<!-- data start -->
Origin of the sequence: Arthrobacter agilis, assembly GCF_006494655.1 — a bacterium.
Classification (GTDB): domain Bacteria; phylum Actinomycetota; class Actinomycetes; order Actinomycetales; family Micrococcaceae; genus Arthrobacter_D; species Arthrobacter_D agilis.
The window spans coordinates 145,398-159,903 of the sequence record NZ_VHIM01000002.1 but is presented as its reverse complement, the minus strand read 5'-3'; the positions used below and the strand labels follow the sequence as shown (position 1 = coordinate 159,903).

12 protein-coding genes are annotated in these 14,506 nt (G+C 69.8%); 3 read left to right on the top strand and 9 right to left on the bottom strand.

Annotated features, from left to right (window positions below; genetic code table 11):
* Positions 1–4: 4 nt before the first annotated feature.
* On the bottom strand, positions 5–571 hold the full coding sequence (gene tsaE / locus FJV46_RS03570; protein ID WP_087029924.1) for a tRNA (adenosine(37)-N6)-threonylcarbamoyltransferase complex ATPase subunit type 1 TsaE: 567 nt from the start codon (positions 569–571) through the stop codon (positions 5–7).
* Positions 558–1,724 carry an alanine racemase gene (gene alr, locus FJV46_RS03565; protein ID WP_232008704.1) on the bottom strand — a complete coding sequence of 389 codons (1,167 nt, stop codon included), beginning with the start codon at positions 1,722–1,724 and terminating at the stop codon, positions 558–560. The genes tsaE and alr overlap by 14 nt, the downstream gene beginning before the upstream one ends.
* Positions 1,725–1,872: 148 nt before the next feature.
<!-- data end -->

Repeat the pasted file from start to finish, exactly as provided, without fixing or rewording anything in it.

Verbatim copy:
Origin of the sequence: Arthrobacter agilis, assembly GCF_006494655.1 — a bacterium.
Classification (GTDB): domain Bacteria; phylum Actinomycetota; class Actinomycetes; order Actinomycetales; family Micrococcaceae; genus Arthrobacter_D; species Arthrobacter_D agilis.
The window spans coordinates 145,398-159,903 of the sequence record NZ_VHIM01000002.1 but is presented as its reverse complement, the minus strand read 5'-3'; the positions used below and the strand labels follow the sequence as shown (position 1 = coordinate 159,903).

12 protein-coding genes are annotated in these 14,506 nt (G+C 69.8%); 3 read left to right on the top strand and 9 right to left on the bottom strand.

Annotated features, from left to right (window positions below; genetic code table 11):
* Positions 1–4: 4 nt before the first annotated feature.
* On the bottom strand, positions 5–571 hold the full coding sequence (gene tsaE / locus FJV46_RS03570; protein ID WP_087029924.1) for a tRNA (adenosine(37)-N6)-threonylcarbamoyltransferase complex ATPase subunit type 1 TsaE: 567 nt from the start codon (positions 569–571) through the stop codon (positions 5–7).
* Positions 558–1,724 carry an alanine racemase gene (gene alr, locus FJV46_RS03565; protein ID WP_232008704.1) on the bottom strand — a complete coding sequence of 389 codons (1,167 nt, stop codon included), beginning with the start codon at positions 1,722–1,724 and terminating at the stop codon, positions 558–560. The genes tsaE and alr overlap by 14 nt, the downstream gene beginning before the upstream one ends.
* Positions 1,725–1,872: 148 nt before the next feature.